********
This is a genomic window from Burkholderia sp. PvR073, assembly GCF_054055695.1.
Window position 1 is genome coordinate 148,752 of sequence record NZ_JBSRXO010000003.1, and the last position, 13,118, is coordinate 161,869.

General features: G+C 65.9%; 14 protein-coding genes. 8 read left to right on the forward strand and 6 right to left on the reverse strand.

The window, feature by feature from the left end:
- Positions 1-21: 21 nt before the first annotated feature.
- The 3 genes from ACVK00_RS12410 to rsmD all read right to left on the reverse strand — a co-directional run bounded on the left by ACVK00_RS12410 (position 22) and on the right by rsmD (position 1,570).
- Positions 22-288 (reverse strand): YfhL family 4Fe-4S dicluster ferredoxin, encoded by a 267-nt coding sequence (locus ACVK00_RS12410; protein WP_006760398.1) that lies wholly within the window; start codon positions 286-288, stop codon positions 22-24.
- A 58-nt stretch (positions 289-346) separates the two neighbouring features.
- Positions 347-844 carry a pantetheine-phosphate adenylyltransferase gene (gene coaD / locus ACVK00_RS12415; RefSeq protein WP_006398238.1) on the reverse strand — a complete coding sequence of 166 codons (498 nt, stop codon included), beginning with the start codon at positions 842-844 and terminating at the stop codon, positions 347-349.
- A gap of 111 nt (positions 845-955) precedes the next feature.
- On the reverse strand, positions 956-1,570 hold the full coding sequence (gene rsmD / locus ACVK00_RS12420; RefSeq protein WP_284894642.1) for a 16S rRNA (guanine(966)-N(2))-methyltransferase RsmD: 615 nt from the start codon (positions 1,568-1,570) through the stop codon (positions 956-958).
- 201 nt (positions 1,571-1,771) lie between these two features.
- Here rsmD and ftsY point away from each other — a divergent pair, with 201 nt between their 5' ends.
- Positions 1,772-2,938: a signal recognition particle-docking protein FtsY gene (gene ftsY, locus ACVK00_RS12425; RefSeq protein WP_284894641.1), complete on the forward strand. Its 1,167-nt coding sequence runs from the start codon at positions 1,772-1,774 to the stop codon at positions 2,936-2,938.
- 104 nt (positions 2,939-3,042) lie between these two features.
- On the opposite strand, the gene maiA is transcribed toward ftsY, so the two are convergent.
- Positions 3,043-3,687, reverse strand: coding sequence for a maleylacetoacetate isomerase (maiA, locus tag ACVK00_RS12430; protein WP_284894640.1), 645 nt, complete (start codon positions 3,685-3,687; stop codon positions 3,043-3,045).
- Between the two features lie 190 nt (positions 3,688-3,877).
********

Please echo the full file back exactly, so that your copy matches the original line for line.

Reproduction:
This is a genomic window from Burkholderia sp. PvR073, assembly GCF_054055695.1.
Window position 1 is genome coordinate 148,752 of sequence record NZ_JBSRXO010000003.1, and the last position, 13,118, is coordinate 161,869.

General features: G+C 65.9%; 14 protein-coding genes. 8 read left to right on the forward strand and 6 right to left on the reverse strand.

The window, feature by feature from the left end:
- Positions 1-21: 21 nt before the first annotated feature.
- The 3 genes from ACVK00_RS12410 to rsmD all read right to left on the reverse strand — a co-directional run bounded on the left by ACVK00_RS12410 (position 22) and on the right by rsmD (position 1,570).
- Positions 22-288 (reverse strand): YfhL family 4Fe-4S dicluster ferredoxin, encoded by a 267-nt coding sequence (locus ACVK00_RS12410; protein WP_006760398.1) that lies wholly within the window; start codon positions 286-288, stop codon positions 22-24.
- A 58-nt stretch (positions 289-346) separates the two neighbouring features.
- Positions 347-844 carry a pantetheine-phosphate adenylyltransferase gene (gene coaD / locus ACVK00_RS12415; RefSeq protein WP_006398238.1) on the reverse strand — a complete coding sequence of 166 codons (498 nt, stop codon included), beginning with the start codon at positions 842-844 and terminating at the stop codon, positions 347-349.
- A gap of 111 nt (positions 845-955) precedes the next feature.
- On the reverse strand, positions 956-1,570 hold the full coding sequence (gene rsmD / locus ACVK00_RS12420; RefSeq protein WP_284894642.1) for a 16S rRNA (guanine(966)-N(2))-methyltransferase RsmD: 615 nt from the start codon (positions 1,568-1,570) through the stop codon (positions 956-958).
- 201 nt (positions 1,571-1,771) lie between these two features.
- Here rsmD and ftsY point away from each other — a divergent pair, with 201 nt between their 5' ends.
- Positions 1,772-2,938: a signal recognition particle-docking protein FtsY gene (gene ftsY, locus ACVK00_RS12425; RefSeq protein WP_284894641.1), complete on the forward strand. Its 1,167-nt coding sequence runs from the start codon at positions 1,772-1,774 to the stop codon at positions 2,936-2,938.
- 104 nt (positions 2,939-3,042) lie between these two features.
- On the opposite strand, the gene maiA is transcribed toward ftsY, so the two are convergent.
- Positions 3,043-3,687, reverse strand: coding sequence for a maleylacetoacetate isomerase (maiA, locus tag ACVK00_RS12430; protein WP_284894640.1), 645 nt, complete (start codon positions 3,685-3,687; stop codon positions 3,043-3,045).
- Between the two features lie 190 nt (positions 3,688-3,877).